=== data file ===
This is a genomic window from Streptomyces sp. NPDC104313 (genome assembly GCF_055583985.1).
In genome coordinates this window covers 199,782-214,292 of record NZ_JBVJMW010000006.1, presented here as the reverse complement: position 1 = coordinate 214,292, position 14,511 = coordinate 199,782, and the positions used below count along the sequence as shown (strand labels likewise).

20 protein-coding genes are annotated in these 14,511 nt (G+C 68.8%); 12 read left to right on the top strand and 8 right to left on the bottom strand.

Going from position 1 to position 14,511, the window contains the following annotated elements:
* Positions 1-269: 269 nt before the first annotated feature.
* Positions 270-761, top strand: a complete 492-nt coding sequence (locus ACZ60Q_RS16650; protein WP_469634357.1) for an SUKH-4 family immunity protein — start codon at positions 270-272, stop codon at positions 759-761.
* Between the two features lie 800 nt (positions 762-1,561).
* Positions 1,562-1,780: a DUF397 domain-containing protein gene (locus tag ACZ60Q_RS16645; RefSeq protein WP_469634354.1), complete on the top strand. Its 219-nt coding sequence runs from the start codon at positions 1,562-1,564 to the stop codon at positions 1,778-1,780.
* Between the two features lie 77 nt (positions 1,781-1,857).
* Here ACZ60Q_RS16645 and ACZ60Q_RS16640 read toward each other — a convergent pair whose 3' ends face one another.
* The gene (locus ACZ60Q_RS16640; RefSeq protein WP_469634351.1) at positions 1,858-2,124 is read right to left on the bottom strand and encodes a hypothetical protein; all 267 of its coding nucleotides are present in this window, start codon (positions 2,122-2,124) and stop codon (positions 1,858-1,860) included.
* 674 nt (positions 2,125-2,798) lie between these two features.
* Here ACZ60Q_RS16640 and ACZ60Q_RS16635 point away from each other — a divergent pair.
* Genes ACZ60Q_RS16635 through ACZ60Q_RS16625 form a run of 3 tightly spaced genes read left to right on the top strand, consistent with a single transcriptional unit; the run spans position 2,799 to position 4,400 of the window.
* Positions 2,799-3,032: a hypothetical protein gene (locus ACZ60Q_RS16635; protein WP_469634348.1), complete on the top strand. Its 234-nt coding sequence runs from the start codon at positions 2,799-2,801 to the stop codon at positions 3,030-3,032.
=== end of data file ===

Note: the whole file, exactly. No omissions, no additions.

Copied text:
This is a genomic window from Streptomyces sp. NPDC104313 (genome assembly GCF_055583985.1).
In genome coordinates this window covers 199,782-214,292 of record NZ_JBVJMW010000006.1, presented here as the reverse complement: position 1 = coordinate 214,292, position 14,511 = coordinate 199,782, and the positions used below count along the sequence as shown (strand labels likewise).

20 protein-coding genes are annotated in these 14,511 nt (G+C 68.8%); 12 read left to right on the top strand and 8 right to left on the bottom strand.

Going from position 1 to position 14,511, the window contains the following annotated elements:
* Positions 1-269: 269 nt before the first annotated feature.
* Positions 270-761, top strand: a complete 492-nt coding sequence (locus ACZ60Q_RS16650; protein WP_469634357.1) for an SUKH-4 family immunity protein — start codon at positions 270-272, stop codon at positions 759-761.
* Between the two features lie 800 nt (positions 762-1,561).
* Positions 1,562-1,780: a DUF397 domain-containing protein gene (locus tag ACZ60Q_RS16645; RefSeq protein WP_469634354.1), complete on the top strand. Its 219-nt coding sequence runs from the start codon at positions 1,562-1,564 to the stop codon at positions 1,778-1,780.
* Between the two features lie 77 nt (positions 1,781-1,857).
* Here ACZ60Q_RS16645 and ACZ60Q_RS16640 read toward each other — a convergent pair whose 3' ends face one another.
* The gene (locus ACZ60Q_RS16640; RefSeq protein WP_469634351.1) at positions 1,858-2,124 is read right to left on the bottom strand and encodes a hypothetical protein; all 267 of its coding nucleotides are present in this window, start codon (positions 2,122-2,124) and stop codon (positions 1,858-1,860) included.
* 674 nt (positions 2,125-2,798) lie between these two features.
* Here ACZ60Q_RS16640 and ACZ60Q_RS16635 point away from each other — a divergent pair.
* Genes ACZ60Q_RS16635 through ACZ60Q_RS16625 form a run of 3 tightly spaced genes read left to right on the top strand, consistent with a single transcriptional unit; the run spans position 2,799 to position 4,400 of the window.
* Positions 2,799-3,032: a hypothetical protein gene (locus ACZ60Q_RS16635; protein WP_469634348.1), complete on the top strand. Its 234-nt coding sequence runs from the start codon at positions 2,799-2,801 to the stop codon at positions 3,030-3,032.